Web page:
Monday, November 1, 2010

The Prohibition and More

During my trip on the Katy Trail we were fortunate enough to stop in Augusta, Missouri and listen to a presentation by Anita Mallinckrodt, Ph.D, the town's Historian (among many other things!).

We listened to a delightful presentation about the Prohibition and how it affected the little town of Augusta; how the Revenuers ascended on the town and discovered alcohol being sold in several establishments!!! She then told the story of how all the townspeople rose to the occasion, modified their ways and managed to survive this most interesting period of American History. She has written a book entitled: According to the Law and it has been released this week. I am sure it will be very interesting and enjoyable. Anyone who may be interested in obtaining a copy, please email me.

Then we toured the building and discovered a old wooden box with drawers and a functional lid (see below) It was the record keeping system for the local General Store during the early years of the 1900's

Since I spent the majority of my life in accounting, I find this fascinating because, if one were to look closely at these little slips of paper, you would find everything, every little thing that they purchased...which would indicate the kind of life they lived back then. There was a system for credit as well, which showed the struggle a lot of people went through and how the merchants helped them to make it through the hard times. All very interesting stuff! I think Anita may be working on yet another book!

Friday, October 29, 2010

The Katy Trail -- Sedalia to St Charles

I signed up with Road Scholar to do a biking program on the Katy Trail in Missouri. Mind you most of the folks that were in my group were older than me and I just turned 60something. Anyway, we met in St Charles, got some idea about the week's itinerary and then shuttled to Sedalia, Missouri, mile marker 229. That is a city that is about 30 miles east of Kansas City, Missouri. We stayed in a motel that night and the next day (my birthday) we began our trek across Missouri on the converted railroad line...now a biking trail, the longest in the rails to trails program in the United States. Our destination was St Charles, Missouri (just outside of St Louis).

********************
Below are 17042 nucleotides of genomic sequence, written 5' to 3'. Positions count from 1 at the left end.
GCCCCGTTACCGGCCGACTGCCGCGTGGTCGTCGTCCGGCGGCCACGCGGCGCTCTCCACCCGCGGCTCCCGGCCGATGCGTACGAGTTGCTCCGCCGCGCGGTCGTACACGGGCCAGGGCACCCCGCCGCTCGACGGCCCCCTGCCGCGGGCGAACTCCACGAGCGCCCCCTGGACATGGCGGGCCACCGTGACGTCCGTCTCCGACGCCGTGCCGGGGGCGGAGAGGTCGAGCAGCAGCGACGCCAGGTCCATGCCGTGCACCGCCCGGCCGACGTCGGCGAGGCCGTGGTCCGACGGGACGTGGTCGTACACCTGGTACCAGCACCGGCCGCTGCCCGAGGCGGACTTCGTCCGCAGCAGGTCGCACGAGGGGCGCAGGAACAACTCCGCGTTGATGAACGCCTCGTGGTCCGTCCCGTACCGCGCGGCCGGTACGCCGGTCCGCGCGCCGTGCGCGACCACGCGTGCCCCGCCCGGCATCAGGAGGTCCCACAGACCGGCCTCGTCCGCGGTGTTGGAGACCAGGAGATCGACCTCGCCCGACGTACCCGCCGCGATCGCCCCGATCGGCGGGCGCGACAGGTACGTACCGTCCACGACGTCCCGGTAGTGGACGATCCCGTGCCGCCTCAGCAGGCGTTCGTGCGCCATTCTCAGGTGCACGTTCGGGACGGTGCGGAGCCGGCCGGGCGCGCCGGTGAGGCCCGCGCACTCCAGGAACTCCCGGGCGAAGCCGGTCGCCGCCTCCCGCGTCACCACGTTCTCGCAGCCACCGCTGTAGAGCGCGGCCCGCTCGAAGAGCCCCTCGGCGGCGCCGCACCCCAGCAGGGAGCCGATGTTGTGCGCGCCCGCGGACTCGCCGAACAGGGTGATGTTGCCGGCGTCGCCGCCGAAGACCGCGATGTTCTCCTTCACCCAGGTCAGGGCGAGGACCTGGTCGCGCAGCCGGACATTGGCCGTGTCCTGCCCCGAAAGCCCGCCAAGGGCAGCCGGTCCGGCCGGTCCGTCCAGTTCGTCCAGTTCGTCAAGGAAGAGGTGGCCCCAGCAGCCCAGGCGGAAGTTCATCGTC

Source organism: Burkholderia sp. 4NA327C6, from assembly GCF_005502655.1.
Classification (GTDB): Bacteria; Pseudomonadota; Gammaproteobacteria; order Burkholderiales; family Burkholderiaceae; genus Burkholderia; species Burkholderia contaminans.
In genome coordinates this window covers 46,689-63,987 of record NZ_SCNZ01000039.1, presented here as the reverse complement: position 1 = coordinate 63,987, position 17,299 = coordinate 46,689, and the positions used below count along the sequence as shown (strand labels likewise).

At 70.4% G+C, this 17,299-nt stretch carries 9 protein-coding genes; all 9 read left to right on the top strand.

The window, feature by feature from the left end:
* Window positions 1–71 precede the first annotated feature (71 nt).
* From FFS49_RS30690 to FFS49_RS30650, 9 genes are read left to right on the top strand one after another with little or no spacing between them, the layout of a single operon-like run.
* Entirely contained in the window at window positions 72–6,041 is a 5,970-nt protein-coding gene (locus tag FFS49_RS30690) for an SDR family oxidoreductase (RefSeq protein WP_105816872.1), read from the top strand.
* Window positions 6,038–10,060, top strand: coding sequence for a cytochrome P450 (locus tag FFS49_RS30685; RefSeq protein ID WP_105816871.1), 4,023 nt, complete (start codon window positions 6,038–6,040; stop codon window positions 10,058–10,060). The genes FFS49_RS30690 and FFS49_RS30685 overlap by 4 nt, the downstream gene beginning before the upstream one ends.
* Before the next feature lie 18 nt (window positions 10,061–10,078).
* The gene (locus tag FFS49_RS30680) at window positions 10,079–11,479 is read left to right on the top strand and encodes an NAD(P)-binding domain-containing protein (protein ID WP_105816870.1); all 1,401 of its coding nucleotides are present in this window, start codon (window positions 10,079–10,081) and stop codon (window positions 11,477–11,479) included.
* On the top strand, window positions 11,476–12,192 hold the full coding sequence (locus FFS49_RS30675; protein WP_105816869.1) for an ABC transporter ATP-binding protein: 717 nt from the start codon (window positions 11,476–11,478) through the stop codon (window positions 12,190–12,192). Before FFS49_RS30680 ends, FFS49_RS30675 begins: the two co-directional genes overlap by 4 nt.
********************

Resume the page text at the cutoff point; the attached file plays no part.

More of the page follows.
We stopped in a McDonalds along the way and I got this shot from one of the pictures they had on the wall. I thought it was appropriate as a starting shot for this entry.

Here we are getting ready to start the trip from the parking lot of our hotel in Sedalia. We had the sag wagon stopping at various points along the way; anyone who felt they could not go further on the bike could load it and ride the van. Only one person did that because she had a biking accident. All the others managed to ride the entire trip as planned.

I had been practicing every day making sure I got at least 10 miles in, often I would do 15 or 20 miles. I tried to make sure I was in shape for this trip, but I think I was a little light on the miles. The first day we went 37 miles; that was more than my very best day of 36. The trail had at least three long sections of uphill (not severe, but still) which were enough to make me realize that this was going to be a challenging week.

We stayed in Boonville the second night, mile marker 191.8 and had dinner at the Isle of Capri Casino. I got this shot from the trail the following morning.

I behaved myself at the buffet and then got a little naughty with the slots.

They treated me well and I ended up $45 to the good. I appreciated the generosity and accepted it as a birthday present for my good behaviour.

We headed out first thing in the morning on Tuesday because we knew we had a 52 miles day ahead of us. Lordy, the last three miles were the longest miles I have ever done. The muscles between my shoulders felt like someone stuck a knife in them. I could not turn my head even an inch. I was seriously considering walking the last mile or two, but we were already running late and I was the last one in the group still on the trail; somehow I managed to finish the 52 miles but I was really glad I brought Advil with me. That helped a lot; the following day I found doing a series of stretching exercises for my neck and shoulders I could prevent the severe pain from recurring.

We stayed the third night in North Jefferson; mile marker 143.2. On Wednesday we headed out and continued to Hermann at mile marker 100.8. We stayed at the Harbor House and we did a tour of the Stone Hill Winery before having dinner there as well. It was a perfect setting, the foliage was turning gold and brown and the rows of grapes were mesmerising.

All in all it could almost make one forget the pains of the day. The German wursts dinner was delicious and everyone seemed to enjoy the mood.